How To Change The Defeating Self-Talk You Have With Yourself

improve your self talkWhat we all do is talk to ourselves first. This the first thing once we wake up and the last thing before going to sleep. In between, it’s constant chatter, we have those private conversations with ourselves, which are usually negative in nature, usually detrimental.

Once you hear yourself talk, much often like a broken record, we’ll constantly repeat statements such as, “I’m such an idiot” or “I’m going to fail” or “No one wants to talk to me because I’m boring,” this as you walk you into a business meeting or a social gathering.

Then as a result you appear on edge, nervous and unapproachable. Or during a job interview, you’re thinking, “I don’t think I’ll get this job,” and as a result, you come across as lacking confidence. These negative predictions has a habit of turning into self-fulfilling prophecies.

You Become What You Think
What your thoughts does is they greatly influence how you act and come across. Your behavior is then affected. So all of your negative self-talk eventually becomes true and self-defeating.

Once you think that you’re a failure, will never be successful, that you’re not good enough, does is they reduce your feelings of self-worth and self-esteem, deterring you from facing your fears.

Once you begin to put yourself down constantly for whatever reason, which beats you up mentally, doing so makes it impossible to be confident.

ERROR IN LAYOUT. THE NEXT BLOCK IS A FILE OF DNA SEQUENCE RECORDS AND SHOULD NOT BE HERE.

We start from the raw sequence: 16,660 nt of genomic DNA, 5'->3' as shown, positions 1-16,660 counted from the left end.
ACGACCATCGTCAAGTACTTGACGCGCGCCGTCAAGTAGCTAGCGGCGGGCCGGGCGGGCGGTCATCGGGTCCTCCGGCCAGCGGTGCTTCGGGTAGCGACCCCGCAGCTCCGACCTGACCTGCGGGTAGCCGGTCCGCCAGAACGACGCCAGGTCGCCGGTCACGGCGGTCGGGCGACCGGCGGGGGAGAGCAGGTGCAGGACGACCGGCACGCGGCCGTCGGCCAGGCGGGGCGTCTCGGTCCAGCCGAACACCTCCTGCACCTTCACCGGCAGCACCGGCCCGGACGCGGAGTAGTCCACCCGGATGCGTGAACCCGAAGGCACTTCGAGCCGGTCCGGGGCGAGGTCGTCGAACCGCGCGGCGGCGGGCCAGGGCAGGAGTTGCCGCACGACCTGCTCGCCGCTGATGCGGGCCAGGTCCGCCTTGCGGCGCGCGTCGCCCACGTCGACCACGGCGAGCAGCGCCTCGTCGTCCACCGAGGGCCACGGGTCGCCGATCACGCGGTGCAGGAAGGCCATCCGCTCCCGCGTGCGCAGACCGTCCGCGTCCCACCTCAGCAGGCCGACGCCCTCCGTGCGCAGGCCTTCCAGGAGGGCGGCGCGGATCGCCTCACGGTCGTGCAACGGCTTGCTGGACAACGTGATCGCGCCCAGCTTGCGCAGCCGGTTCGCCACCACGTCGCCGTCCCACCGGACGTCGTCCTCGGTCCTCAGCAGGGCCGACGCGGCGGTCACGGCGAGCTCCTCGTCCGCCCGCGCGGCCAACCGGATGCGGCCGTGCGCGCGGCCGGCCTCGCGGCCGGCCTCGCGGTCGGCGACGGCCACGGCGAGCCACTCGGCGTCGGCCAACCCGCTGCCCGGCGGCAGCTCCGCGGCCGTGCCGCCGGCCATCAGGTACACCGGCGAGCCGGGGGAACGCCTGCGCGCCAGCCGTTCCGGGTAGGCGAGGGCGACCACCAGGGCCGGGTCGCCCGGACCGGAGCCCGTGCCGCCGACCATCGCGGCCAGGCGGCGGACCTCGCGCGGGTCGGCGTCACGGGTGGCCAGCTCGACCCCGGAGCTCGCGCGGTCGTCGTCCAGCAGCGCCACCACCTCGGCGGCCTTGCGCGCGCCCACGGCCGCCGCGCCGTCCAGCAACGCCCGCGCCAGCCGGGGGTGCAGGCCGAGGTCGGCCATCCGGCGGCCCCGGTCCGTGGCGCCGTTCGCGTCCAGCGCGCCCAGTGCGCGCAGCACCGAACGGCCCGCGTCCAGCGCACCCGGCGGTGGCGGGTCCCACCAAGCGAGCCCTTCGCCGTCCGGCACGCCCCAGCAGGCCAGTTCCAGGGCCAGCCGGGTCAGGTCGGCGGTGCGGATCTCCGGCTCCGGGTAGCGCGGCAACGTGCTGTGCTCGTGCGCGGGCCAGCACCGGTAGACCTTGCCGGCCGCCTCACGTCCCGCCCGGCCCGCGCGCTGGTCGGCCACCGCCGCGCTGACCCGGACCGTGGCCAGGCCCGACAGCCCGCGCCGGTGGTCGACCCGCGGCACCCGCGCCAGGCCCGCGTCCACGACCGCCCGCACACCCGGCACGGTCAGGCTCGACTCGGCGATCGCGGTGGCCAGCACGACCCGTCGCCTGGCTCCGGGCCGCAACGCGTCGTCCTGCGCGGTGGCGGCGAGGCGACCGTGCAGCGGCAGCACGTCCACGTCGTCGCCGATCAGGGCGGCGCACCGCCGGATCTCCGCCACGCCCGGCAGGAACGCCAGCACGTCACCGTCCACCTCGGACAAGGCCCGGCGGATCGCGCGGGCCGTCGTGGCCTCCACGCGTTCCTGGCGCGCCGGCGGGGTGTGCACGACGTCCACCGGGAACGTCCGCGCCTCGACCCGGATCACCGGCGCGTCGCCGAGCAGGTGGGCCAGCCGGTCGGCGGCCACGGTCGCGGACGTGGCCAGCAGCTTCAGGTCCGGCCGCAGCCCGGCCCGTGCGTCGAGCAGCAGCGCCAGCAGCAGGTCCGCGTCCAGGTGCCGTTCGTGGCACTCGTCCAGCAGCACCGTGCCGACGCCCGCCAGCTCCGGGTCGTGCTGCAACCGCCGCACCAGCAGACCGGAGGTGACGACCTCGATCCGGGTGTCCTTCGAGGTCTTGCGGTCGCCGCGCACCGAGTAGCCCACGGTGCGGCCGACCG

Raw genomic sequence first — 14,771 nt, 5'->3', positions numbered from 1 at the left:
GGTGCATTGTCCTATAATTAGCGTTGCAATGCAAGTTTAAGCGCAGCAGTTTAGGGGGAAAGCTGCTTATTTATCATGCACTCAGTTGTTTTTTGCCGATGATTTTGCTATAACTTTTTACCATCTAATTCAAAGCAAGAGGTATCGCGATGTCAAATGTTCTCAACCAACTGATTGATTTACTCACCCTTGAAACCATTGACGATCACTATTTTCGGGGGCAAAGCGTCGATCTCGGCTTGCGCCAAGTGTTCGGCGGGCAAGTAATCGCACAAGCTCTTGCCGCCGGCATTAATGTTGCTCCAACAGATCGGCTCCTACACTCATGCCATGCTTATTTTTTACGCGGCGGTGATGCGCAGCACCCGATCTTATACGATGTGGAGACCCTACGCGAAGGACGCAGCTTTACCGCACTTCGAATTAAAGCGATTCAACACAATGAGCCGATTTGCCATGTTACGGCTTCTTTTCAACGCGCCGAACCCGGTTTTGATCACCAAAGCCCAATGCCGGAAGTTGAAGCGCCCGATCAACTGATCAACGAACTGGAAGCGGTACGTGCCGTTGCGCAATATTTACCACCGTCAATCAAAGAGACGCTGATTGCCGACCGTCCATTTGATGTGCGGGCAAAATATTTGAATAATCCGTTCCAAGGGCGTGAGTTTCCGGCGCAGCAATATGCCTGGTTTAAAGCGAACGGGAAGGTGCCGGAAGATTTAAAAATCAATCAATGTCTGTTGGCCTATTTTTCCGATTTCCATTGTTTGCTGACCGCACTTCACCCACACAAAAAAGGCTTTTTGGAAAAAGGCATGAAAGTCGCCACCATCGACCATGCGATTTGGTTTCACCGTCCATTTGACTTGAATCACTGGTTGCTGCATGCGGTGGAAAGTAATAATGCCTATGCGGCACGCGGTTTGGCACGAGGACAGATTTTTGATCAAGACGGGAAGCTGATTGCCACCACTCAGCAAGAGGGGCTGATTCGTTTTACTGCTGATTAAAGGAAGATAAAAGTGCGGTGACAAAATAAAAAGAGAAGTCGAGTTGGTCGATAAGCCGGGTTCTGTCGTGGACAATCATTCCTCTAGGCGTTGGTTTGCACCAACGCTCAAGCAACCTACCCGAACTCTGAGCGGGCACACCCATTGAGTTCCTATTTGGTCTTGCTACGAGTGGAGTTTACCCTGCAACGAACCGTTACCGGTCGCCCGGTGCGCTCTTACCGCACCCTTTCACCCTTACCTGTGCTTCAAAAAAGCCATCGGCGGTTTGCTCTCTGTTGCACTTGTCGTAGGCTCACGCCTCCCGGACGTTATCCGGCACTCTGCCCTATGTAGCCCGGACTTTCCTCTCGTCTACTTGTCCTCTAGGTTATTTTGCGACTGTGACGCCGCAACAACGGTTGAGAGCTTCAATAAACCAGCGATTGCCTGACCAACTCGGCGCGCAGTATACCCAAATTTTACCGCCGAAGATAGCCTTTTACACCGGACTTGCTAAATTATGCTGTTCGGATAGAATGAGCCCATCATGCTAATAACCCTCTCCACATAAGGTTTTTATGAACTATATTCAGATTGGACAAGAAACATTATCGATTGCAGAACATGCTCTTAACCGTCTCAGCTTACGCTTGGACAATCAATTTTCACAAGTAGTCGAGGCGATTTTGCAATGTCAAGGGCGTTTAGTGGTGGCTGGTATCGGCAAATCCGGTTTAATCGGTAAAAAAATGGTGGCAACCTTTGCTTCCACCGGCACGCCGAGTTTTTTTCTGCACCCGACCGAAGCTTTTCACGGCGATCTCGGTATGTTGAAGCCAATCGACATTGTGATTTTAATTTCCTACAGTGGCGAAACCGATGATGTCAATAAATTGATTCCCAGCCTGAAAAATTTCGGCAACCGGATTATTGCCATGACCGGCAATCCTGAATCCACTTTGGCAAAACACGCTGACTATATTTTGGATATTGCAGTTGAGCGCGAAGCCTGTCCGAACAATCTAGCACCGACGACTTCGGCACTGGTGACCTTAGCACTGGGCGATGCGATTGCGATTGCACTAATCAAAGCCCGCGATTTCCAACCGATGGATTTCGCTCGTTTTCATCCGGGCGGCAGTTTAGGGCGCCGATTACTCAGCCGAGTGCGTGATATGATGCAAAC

Stop Being So Hard On Yourself
If you’re overly critical of yourself, you’re not alone. Everyone by default are self-doubtful first, this as a safety measure from not getting hurt. There’s no reason however, to verbally abuse yourself constantly this way.

Begin by putting a stop to this and then proactively addressing all your negative thoughts, while constructing a more productive positive dialog with yourself.

Being Mindful Of Your Thoughts
Develop awareness of what you’re thinking. We become so accustomed to hearing our own narratives, that we tend to become oblivious to the thoughts we’re sending ourselves.

So be mindful of what you’re thinking, and realize that just because you’re thinking about these things, doesn’t necessarily mean that they’re true.

Stop Contemplating
Whenever you make a mistake or have a bad day, you’re tempted to punish yourself over and over. What constantly reminding yourself of the mistakes you’ve made will just make you feel worse, and it will fester.

Once you begin to ruminate while not solving the problem, the more you’ll end up focusing on it. So distract yourself somehow, do or talk about something completely different. Stop the damaging thoughts before they spiral.

Talk To Yourself In The Third Person
Ask yourself what type of advice you’d give to a friend. If someone expressed the same feelings of self-doubt that you’re having, you wouldn’t say to them, “That’s just stupid, can’t you do anything right“ or “No one likes you.”